You’re listening to Fish Grow Plants—A podcast all about practicing and sharing the love of aquaponics; hosted by Logan Schoolcraft.
Hello, and welcome to Fish Grow Plants! In today’s episode we’re discussing water routines!
Yeah, I know, that title sounds a bit funny, but it kind of summarizes what I mean by the process.
I wouldn’t even have called it that if it weren’t for realizing that I have a routine myself. And sadly, it’s a pretty awkward one at that. My current setup is far from ideal in a lot of ways, and this water situation is just one of them. I mean, when you have to run a water line across the room to fill up your system, you might realize that something is amiss. Add to the fact that line is nothing more than a trip hazard to me, and it has ended up on the floor just running water all over the place, I just want to scream sometimes.
Nevertheless, I persevere, and make it work with the mindset that it’s temporary and I’ll get a better method figured out to alleviate my pain. Besides, if I didn’t have all the pain and missteps, I probably wouldn’t learn a single thing—and with all that pain and learning comes a lot of appreciation and gratitude for when things do work and go fantastically well.
So, what are some the things I consider part of the water routine? Well, I’d say things like
- Source water checks
- Pumps and fluid motion checks
- Backup and storage water checks, and
- Statistics: including measuring, testing, and recording
Alright, for source water checks, I’m talking about simple things like making sure plumbing is still secure with no leaks, there’s not been a contamination issue, or the water completely stopped flowing. You know, the big obvious things. (I covered source water in a separate episode if you’d like to hear more.)
For pumps and fluid motion checks, it’s exactly as it sounds. I go around making sure I have water moving; i.e. my pumps are doing their jobs. But I also look and listen to the pumps. Do they need to be cleaned, swapped out, or are things humming along just fine? Again, just the basics here; it is a routine after all.
As far as back up and storage water is concerned, I make sure it’s still there and nothing has happened to it. In an ideal world, I’d like my emergency water to be a tank before my aquaponic system so the water is never getting old or sitting for a long time. I picture it like a big pre-tank all on its own.
No matter how you have spare water on hand, the point here is to make sure it’s still there, and not gone south…like a family of rats died in it, or that neighborhood kid dropped some paint inside just to see it change colors!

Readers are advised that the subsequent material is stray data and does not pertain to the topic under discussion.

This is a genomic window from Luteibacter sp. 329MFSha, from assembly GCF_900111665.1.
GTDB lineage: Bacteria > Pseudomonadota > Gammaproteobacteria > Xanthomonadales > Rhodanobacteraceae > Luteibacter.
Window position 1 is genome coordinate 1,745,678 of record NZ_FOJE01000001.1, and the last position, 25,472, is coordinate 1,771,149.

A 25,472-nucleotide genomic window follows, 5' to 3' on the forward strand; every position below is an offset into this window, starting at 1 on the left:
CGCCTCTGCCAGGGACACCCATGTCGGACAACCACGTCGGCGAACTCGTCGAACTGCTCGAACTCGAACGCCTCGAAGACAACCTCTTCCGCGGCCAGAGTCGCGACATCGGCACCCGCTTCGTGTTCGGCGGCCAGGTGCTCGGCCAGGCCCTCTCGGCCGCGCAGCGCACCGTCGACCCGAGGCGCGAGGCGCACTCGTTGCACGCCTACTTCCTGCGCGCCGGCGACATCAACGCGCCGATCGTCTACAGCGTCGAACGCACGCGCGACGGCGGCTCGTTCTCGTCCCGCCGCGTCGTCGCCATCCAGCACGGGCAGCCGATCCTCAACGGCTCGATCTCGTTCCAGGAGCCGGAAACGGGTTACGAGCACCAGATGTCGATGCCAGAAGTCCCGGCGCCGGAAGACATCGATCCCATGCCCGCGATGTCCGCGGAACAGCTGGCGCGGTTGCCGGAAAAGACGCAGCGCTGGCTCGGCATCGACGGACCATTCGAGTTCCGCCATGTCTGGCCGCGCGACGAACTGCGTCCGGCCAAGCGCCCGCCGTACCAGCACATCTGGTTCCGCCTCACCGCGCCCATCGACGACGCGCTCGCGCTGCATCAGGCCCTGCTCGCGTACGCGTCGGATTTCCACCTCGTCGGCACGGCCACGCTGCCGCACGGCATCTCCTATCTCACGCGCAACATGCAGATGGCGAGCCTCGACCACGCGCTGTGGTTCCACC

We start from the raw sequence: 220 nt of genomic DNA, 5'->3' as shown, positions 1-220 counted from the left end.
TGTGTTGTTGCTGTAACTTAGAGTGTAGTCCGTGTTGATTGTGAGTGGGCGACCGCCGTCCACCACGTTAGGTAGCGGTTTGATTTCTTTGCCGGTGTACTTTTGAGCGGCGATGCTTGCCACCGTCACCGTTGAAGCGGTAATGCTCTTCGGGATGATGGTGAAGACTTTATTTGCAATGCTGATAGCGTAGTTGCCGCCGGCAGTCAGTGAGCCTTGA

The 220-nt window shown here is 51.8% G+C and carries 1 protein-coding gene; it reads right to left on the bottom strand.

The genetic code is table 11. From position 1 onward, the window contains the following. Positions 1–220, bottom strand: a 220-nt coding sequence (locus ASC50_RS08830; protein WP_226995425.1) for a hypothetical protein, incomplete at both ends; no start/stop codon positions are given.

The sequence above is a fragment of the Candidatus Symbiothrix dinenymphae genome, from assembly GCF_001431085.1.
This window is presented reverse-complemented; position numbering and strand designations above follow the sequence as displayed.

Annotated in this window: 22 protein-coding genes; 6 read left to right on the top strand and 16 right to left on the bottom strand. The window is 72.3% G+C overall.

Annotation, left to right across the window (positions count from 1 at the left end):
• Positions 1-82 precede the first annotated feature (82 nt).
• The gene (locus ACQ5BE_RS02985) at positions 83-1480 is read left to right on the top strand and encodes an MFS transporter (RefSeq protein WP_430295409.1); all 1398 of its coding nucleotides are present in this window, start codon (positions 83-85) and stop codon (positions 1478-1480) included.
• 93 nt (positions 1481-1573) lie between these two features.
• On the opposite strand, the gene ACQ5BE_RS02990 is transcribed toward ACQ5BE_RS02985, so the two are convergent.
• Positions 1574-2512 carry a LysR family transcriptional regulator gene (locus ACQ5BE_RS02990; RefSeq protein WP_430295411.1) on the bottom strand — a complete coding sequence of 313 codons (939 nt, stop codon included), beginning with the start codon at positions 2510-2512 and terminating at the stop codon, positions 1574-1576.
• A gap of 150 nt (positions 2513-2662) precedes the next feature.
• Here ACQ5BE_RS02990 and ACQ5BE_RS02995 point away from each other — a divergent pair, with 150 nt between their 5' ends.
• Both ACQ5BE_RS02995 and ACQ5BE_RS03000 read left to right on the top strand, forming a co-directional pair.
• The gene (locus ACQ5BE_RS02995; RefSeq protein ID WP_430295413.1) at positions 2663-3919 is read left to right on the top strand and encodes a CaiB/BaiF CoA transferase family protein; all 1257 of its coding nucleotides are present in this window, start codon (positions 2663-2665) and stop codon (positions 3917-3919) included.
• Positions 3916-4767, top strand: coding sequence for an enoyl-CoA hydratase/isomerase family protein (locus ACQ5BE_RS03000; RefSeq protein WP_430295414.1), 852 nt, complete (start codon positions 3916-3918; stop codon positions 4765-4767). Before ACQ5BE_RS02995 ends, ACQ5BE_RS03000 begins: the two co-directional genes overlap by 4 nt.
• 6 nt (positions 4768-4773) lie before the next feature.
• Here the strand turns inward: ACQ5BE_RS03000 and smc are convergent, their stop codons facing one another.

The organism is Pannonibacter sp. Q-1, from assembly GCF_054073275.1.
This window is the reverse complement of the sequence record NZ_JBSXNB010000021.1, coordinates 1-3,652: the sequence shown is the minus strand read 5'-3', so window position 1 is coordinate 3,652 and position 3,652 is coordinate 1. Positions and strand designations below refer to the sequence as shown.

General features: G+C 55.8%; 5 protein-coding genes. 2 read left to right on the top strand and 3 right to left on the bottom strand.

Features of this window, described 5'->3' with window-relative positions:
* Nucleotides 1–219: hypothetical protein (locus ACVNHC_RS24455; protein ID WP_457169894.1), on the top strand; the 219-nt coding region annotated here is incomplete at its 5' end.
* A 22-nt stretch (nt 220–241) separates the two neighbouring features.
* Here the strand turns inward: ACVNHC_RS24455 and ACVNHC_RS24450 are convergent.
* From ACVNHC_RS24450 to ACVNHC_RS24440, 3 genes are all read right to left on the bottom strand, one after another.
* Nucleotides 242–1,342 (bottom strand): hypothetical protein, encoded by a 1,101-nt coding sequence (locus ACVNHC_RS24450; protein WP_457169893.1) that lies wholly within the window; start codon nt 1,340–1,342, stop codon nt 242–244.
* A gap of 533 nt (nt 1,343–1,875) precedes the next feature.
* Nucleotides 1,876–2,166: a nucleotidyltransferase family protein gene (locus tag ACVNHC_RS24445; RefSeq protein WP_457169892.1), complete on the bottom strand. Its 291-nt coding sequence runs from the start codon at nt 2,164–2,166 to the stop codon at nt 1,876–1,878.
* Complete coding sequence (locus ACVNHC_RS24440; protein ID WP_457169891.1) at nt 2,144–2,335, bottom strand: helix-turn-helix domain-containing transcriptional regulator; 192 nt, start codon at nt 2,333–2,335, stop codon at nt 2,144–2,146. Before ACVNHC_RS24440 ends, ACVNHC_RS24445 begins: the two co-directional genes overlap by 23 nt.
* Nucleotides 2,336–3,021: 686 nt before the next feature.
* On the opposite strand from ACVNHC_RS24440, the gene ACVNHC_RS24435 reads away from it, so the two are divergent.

And finally, we get to stats! Don’t worry, I don’t intend on deriving some extended equation fully explaining all your water usage and expectations. What I do intend on is sharing the basics; again, it’s routine here.
In my mind, having a good routine with your statistics is more helpful mentally than physically. For me, that means I know what I’m going to measure, test, and record on a daily, weekly, and monthly basis. On the flip side, it also means knowing what I’m not going to record. And the last part of this is that I know how to do the activity (i.e., measure) and where to record the results so it’s not a lost cause.
For example, testing for chlorine is not a daily task for me. I trust that my water is pretty stable in the long term, but I do occasionally check it just for verification. However, temperature is more critical to me and I try to have a daily handle on that so I’m not stressing my system in any extreme.
Again, you want to think long-term sustainability with your actions so you have records to help you figure out any issues that come up along the way. (I hope I’m over emphasizing the “routine” part here.)
Okay, so what is a take-away tool for today’s episode?
Well, if I didn’t just say, it I’ll say it again—routine!
That’s right, take the time now to think about what is critical to you and your system, when you think about water. Then, (and this the tricky part) try to lay out a system for how you want to create a routine that becomes habit for you.
If you can create a habit consciously about what you want to inspect, measure, and maintain, it’ll keep you mentally and physically sharp over the long run without having to drain your energy figuring it out every single time you do it.
Then, you can focus on the fun stuff—like talking to and feeding your fish!
Take care and happy aquaponicing!
This has been another episode of Fish Grow Plants—the podcast all about practicing and sharing the love of aquaponics; hosted by Logan Schoolcraft.